Margaret Sullivan, New York Times Public Editor, Says Readers Want Transparency

NYT Hires First Woman For Prestigious Role

NEW YORK -- Buffalo News editor Margaret Sullivan, who was named Monday the next public editor at The New York Times, says journalism is at "a crossroads" and the relationship between readers and news organizations "has never been more important."

In September, Sullivan becomes a liaison between the two, going from making editorial decisions at the Buffalo News to critically assessing those made at the Times and serving as an advocate to readers.

In an interview with HuffPost, Sullivan said she and the Times had expressed a "mutual interest" in her taking on the role after current public editor Arthur Brisbane leaves in September. The Times reportedly interviewed 15 finalists for the coveted job before deciding upon Sullivan.

"The fact that I'm a working journalist immersed in the daily tough decisions that news organizations are making was important," Sullivan said, regarding why she believes she stood out as a candidate.

Times editors were surely aware of Sullivan's role as a top editor: she was quoted and photographed last month in a piece about the Buffalo News under owner Warren Buffett. Sullivan said the piece, which centered on Buffett, "hardly involved me at all." At the time the piece came out, she said, she had already "expressed interest" in the public editor job but hadn't yet been interviewed for it.

Sullivan said her "great interest in turning this position from a strictly, or mostly, print column, to a daily digital conversation with readers" likely helped her land the job. She also noted her role in building the Buffalo News' website "from the ground up," and her experience blogging and using social media.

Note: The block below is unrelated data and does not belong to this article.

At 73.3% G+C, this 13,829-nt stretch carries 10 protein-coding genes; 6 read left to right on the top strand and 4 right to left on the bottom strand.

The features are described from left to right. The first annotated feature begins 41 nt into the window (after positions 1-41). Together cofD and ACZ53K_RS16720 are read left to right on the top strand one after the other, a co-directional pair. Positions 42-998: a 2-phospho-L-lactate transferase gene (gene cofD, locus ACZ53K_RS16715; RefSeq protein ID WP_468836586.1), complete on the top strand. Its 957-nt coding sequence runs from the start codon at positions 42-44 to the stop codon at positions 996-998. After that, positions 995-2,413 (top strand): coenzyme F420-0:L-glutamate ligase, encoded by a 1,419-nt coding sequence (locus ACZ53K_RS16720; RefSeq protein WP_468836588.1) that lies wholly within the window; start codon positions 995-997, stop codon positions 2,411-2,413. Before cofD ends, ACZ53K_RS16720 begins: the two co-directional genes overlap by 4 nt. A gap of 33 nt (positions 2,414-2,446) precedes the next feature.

Sullivan said it's been a great privilege to edit her hometown paper, where she's worked for 32 years, but she is looking forward to heading to the Times newsroom to take on what she considers "a unique position in American journalism."

"I think that readers have a deep connection with The New York Times and that they have a deep interest," she said. "And they want to know how it works. They want a sense of transparency. They want to understand the inner workings."

The Times created the public editor position in the wake of the Jayson Blair plagiarism scandal, with Daniel Okrent serving as "Public Editor #1."

In 2007, the Times considered eliminating the position at the conclusion of second public editor Barney Calame's two-year term, but management decided to keep it going. Knight Ridder's Clark Hoyt signed on as the paper's third public editor, followed by Brisbane.

Sullivan becomes the first woman to take on the job, a year after another major first at the Times: Jill Abramson beginning her tenure as executive editor.

But Sullivan -- also the first women to edit the Buffalo News and rise to the rank of vice president there -- doesn't think her gender will have any significiant impact on her coverage of the Times.

"I think we bring to our roles, whatever they may be, all of who we are," she said. "My being a woman has certainly informed and affected all of my roles as a journalist. Its part of what I bring to this new role."

However, she added, "I don’t expect the subject matter to be obviously reflecting that in any way."

Not surprisingly, public editors have clashed, at times, with the paper's top editor. Sullivan, who reports to publisher Arthur Sulzberger, said she expects to have a "respectful" relationship with Abramson.

"I expect respect on both sides," Sullivan said. "I admire and respect Jill. I think there's a clear understanding that there has to be independence."

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Jill Abramson, executive editor

New York Times

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